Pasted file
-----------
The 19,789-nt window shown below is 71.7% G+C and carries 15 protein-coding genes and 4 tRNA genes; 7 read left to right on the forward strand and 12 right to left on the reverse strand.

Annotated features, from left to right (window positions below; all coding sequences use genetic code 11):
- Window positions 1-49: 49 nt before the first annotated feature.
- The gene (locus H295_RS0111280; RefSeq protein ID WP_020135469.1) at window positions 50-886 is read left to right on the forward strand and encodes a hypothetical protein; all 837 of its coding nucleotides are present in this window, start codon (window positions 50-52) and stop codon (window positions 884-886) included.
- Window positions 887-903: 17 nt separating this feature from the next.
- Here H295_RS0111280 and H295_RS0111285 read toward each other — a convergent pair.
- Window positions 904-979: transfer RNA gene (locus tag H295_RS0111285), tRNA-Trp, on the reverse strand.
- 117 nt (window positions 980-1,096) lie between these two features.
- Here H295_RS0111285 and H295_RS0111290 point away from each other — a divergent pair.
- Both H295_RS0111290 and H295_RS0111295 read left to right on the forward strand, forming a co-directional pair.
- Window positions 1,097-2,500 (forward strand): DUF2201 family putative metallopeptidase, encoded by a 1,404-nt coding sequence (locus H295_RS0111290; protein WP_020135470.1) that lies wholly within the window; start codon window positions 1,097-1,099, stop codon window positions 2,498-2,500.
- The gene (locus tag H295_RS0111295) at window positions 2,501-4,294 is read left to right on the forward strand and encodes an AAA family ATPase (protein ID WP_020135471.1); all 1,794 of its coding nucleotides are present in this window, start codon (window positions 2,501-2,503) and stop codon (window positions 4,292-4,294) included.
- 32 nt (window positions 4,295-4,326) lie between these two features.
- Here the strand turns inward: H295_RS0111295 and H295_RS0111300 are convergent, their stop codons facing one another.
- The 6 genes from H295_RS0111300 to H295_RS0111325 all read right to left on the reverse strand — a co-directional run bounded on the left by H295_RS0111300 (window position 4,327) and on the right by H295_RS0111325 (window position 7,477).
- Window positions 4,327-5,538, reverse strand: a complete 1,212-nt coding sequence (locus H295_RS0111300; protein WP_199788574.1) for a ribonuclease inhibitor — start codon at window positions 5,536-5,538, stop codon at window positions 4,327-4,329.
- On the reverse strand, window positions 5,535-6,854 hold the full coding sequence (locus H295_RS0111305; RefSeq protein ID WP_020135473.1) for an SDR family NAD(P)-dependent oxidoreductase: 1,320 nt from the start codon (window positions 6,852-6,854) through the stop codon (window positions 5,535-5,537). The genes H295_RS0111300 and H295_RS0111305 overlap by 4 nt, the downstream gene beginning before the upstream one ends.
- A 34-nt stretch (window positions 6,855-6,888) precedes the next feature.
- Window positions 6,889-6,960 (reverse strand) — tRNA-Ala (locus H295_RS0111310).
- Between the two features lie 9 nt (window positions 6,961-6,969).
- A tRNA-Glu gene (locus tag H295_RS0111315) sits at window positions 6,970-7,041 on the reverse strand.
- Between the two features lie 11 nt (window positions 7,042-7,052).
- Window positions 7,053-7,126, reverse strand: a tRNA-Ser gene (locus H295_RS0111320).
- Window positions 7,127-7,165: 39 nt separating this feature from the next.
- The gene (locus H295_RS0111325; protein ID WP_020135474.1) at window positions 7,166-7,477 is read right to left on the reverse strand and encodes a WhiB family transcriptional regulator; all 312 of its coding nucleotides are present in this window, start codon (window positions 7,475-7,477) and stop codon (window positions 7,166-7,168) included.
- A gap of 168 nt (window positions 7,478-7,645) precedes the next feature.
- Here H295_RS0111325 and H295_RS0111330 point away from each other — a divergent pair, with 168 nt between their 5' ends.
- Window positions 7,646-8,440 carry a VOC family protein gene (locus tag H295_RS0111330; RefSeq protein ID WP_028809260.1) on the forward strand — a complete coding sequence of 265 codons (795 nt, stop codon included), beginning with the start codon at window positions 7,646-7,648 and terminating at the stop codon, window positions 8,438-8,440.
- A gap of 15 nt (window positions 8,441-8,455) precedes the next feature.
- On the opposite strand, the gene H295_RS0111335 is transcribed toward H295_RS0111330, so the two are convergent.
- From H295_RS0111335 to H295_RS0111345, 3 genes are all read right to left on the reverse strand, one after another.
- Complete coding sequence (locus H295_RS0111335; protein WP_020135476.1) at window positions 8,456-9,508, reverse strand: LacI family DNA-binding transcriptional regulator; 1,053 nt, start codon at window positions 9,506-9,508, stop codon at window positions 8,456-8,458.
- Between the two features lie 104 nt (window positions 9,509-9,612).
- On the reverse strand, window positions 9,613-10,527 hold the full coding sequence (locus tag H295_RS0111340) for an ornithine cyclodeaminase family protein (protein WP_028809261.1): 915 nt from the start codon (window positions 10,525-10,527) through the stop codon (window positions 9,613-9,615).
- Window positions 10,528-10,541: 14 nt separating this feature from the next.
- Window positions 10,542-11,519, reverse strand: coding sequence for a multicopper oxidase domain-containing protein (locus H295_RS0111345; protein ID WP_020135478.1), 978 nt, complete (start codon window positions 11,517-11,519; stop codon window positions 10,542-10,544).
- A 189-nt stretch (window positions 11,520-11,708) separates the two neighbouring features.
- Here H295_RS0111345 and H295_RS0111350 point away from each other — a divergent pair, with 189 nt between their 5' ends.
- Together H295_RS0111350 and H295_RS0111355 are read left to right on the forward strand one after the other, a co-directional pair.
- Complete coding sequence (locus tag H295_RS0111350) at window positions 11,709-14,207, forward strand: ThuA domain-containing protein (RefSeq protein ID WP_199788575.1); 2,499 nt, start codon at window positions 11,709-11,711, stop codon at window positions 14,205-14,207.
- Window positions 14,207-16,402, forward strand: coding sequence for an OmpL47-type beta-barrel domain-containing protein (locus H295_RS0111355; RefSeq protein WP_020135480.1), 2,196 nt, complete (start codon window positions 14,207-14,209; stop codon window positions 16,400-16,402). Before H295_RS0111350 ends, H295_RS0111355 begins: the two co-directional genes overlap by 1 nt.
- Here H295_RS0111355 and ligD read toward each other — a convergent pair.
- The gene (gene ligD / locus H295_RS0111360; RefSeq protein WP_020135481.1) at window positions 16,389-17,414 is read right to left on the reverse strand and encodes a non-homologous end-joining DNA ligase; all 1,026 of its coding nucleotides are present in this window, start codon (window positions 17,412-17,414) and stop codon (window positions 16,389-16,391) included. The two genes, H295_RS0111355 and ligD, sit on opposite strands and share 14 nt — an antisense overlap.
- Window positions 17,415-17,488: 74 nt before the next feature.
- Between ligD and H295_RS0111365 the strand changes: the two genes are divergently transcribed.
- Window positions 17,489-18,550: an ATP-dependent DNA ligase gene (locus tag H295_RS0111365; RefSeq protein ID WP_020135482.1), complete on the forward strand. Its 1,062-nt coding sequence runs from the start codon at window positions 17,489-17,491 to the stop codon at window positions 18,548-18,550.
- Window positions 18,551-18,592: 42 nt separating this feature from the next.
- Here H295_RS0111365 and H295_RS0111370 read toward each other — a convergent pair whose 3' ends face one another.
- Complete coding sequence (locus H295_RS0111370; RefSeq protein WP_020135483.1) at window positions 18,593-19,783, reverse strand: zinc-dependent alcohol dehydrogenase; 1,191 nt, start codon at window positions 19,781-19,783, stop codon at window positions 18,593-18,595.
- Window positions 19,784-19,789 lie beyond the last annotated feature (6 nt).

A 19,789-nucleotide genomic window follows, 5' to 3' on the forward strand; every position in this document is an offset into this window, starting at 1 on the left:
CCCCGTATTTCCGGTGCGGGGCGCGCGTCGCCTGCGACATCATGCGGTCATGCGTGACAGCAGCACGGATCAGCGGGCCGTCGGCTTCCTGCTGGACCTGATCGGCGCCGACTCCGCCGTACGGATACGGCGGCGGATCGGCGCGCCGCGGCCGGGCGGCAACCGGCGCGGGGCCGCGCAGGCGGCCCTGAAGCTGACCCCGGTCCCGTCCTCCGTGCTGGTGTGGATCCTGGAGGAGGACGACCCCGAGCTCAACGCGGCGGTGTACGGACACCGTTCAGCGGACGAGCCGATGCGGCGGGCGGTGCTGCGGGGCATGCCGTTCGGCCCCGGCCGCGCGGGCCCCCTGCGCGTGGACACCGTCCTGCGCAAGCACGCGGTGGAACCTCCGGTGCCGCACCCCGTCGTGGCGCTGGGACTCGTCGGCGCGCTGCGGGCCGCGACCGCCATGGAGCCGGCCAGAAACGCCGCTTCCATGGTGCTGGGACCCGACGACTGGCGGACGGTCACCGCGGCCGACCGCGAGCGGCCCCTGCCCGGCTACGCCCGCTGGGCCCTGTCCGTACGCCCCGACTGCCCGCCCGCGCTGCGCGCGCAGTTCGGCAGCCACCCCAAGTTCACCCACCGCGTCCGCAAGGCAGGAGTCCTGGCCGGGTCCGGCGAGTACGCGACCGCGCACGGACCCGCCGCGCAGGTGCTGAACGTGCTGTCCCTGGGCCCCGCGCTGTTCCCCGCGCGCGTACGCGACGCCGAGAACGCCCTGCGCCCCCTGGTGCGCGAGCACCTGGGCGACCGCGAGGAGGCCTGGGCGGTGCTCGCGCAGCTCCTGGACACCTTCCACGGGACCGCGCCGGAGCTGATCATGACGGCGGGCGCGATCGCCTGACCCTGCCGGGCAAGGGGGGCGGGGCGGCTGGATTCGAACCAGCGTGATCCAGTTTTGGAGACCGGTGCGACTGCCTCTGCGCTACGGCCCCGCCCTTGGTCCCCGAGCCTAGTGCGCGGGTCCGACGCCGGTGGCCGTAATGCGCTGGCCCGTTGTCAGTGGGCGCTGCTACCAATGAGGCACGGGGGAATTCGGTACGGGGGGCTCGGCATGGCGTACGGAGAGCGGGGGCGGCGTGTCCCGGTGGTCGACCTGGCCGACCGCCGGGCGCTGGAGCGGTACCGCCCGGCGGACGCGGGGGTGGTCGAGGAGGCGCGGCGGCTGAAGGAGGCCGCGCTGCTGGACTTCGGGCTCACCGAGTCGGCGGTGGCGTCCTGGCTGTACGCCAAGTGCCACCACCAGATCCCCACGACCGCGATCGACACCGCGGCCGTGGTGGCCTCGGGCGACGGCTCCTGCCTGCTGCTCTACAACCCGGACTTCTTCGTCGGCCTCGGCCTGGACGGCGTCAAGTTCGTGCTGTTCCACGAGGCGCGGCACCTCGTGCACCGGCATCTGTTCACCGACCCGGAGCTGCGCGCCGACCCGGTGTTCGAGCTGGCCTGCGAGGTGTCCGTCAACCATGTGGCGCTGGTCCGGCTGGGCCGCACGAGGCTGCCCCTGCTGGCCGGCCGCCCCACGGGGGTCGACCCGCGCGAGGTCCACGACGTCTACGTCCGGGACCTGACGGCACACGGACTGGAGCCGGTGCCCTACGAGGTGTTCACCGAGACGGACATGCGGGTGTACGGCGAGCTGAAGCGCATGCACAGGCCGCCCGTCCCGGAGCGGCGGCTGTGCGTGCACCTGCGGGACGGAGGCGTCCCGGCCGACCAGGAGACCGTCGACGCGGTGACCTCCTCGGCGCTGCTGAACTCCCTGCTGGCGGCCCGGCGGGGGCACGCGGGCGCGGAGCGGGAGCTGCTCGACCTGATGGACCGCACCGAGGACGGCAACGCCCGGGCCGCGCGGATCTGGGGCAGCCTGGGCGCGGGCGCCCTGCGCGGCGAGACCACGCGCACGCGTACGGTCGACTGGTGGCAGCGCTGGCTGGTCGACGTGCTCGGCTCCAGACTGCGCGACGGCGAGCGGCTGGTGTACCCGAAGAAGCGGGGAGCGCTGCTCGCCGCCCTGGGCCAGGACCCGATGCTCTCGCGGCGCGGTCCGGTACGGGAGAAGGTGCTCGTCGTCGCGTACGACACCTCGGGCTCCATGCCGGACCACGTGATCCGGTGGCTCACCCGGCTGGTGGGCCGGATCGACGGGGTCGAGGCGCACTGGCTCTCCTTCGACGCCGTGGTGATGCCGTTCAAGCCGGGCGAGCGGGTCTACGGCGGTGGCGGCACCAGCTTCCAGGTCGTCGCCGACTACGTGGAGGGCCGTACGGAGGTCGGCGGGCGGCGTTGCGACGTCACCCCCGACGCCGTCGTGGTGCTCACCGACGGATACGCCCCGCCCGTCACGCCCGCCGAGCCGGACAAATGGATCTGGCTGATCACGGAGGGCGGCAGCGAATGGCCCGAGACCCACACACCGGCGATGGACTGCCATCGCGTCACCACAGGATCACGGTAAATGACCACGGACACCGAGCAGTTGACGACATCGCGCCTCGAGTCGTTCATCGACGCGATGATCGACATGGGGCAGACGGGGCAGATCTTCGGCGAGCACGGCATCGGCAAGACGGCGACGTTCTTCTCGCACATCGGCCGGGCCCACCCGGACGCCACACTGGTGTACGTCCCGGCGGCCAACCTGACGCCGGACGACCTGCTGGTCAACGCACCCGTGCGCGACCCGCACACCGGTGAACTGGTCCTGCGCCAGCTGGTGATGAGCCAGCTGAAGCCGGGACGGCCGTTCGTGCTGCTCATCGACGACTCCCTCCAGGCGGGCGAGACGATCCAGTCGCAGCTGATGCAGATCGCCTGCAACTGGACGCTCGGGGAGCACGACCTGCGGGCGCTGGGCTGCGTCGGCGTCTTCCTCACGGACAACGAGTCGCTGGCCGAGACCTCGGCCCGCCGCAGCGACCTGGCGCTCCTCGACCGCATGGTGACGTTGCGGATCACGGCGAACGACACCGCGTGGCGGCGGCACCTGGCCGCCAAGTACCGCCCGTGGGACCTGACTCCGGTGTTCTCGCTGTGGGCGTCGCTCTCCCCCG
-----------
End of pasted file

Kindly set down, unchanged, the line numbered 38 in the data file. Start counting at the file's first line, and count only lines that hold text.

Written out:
- Here H295_RS0111345 and H295_RS0111350 point away from each other — a divergent pair, with 189 nt between their 5' ends.